The Center for an Urban Future has followed up last year's hit "Attack of the Chains" study with a terrifying new sequel: "Return of the Chains." [pdf] They're back, their power is growing, and not even the recession can stop them from ultimately setting up shop inside your skull. Since last year's report about national retailers' footprints across our increasingly homogeneous city, over 30 percent of the chain retailers have expanded their presence. Dunkin' Donuts tops the list for the second straight year, with 429 locations city-wide, despite losing 12 of its stores to the Tim Horton’s invasion and facing blatant NYPD pilfering. According to the report, Dunkin' added 88 new stores in the five boroughs since July 2008.

The thorough study includes a breakdown of 277 national retailers that have two or more stores in NYC, broken down by every borough and zip code. After Dunkin' Donuts, which opened 1,300 outlets worldwide in 2008, the other top of ambassadors of generic suburban ubiquity are Subway (361 locations), Starbucks (258), McDonald's (258), Duane Reade (229), and Baskin-Robbins (207). Those chains all added stores in the past 12 months. TGI Friday's, which plans to open in Union Square unless Twitter users can stop it, has a mere 11 locations.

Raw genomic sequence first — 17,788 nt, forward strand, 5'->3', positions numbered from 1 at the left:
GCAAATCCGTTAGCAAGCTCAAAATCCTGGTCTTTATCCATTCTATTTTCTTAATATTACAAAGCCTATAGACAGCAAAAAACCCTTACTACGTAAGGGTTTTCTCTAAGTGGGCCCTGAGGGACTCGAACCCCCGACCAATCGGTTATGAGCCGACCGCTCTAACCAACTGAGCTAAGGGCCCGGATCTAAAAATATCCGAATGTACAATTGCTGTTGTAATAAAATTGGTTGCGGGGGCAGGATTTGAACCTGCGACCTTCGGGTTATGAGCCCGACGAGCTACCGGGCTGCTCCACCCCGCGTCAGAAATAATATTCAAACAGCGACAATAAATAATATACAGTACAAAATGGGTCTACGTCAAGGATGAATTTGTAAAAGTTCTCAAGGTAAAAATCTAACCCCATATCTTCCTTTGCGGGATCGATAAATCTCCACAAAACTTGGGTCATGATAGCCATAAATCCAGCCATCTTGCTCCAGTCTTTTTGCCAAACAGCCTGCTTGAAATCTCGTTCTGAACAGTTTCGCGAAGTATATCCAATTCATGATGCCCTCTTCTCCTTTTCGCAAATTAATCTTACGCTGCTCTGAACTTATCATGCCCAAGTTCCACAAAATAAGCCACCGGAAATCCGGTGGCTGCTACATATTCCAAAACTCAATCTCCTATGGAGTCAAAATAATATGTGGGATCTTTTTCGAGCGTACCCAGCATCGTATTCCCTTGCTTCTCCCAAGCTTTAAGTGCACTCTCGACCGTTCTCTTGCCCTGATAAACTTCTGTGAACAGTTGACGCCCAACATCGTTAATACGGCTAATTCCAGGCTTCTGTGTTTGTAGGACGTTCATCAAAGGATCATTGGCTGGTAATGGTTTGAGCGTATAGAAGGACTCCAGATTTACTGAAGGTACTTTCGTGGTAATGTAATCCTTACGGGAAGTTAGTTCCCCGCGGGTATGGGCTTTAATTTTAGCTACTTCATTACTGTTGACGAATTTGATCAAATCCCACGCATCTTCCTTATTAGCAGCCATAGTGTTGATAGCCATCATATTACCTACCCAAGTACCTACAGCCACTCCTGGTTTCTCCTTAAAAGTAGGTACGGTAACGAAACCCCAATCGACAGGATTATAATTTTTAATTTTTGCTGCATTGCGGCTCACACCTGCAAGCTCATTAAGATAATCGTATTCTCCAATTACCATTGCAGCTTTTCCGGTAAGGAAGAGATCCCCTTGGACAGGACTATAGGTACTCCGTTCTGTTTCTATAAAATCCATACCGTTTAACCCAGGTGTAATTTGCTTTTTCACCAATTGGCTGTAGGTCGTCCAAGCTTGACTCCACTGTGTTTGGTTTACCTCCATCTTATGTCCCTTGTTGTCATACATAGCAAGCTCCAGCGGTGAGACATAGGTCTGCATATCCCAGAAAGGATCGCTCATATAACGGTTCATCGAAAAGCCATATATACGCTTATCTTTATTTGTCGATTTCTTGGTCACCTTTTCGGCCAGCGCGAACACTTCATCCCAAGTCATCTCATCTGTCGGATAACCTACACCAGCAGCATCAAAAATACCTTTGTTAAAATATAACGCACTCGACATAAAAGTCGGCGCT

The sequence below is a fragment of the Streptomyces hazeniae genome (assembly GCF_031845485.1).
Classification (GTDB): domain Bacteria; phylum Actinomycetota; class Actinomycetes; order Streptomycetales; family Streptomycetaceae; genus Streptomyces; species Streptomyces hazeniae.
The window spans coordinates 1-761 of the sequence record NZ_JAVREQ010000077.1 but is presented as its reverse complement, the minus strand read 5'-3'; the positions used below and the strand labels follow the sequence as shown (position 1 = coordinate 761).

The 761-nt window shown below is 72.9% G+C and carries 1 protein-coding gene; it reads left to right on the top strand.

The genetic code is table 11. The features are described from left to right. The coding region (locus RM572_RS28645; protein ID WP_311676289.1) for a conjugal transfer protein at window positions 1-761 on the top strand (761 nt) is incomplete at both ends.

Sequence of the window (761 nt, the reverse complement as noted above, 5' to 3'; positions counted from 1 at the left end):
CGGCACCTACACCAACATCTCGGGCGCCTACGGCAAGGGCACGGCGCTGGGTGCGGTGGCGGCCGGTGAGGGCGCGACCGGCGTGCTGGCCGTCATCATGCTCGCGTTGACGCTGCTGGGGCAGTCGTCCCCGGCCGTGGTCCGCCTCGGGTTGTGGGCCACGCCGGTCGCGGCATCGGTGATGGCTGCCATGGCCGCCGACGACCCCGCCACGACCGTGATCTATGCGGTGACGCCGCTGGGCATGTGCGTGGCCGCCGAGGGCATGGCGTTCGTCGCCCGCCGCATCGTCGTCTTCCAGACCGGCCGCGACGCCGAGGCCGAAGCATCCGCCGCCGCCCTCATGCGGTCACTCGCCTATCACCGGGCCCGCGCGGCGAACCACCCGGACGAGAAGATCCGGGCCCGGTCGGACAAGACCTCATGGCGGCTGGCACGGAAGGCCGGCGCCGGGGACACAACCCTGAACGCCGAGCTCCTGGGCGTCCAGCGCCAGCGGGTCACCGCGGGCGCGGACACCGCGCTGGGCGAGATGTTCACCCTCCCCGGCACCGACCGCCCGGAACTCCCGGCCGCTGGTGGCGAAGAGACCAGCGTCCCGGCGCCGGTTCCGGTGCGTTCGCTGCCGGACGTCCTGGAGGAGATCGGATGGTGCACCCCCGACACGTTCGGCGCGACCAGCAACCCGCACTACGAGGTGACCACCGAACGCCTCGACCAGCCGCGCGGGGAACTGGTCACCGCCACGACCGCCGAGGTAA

Jonathan Bowles, the director of the center, tells City Room, "We certainly expected more national chains shrinking and going out of business. That’s the part of this that perplexes me the most. There may have been some stores which have seen the decline of real estate prices as an opportunity." The recession has definitely hurt smaller businesses, which have less margin of error to survive hard times, but not all the big chains have boomed during the bust. According to the study, Circuit City, Burritoville, Levitz, 1-800-Mattress and KB Toys are just some of the stores that have declared bankruptcy in the last year, while Rite Aid, Blimpie, AT&T Wireless and several others have considerably reduced their NYC presence.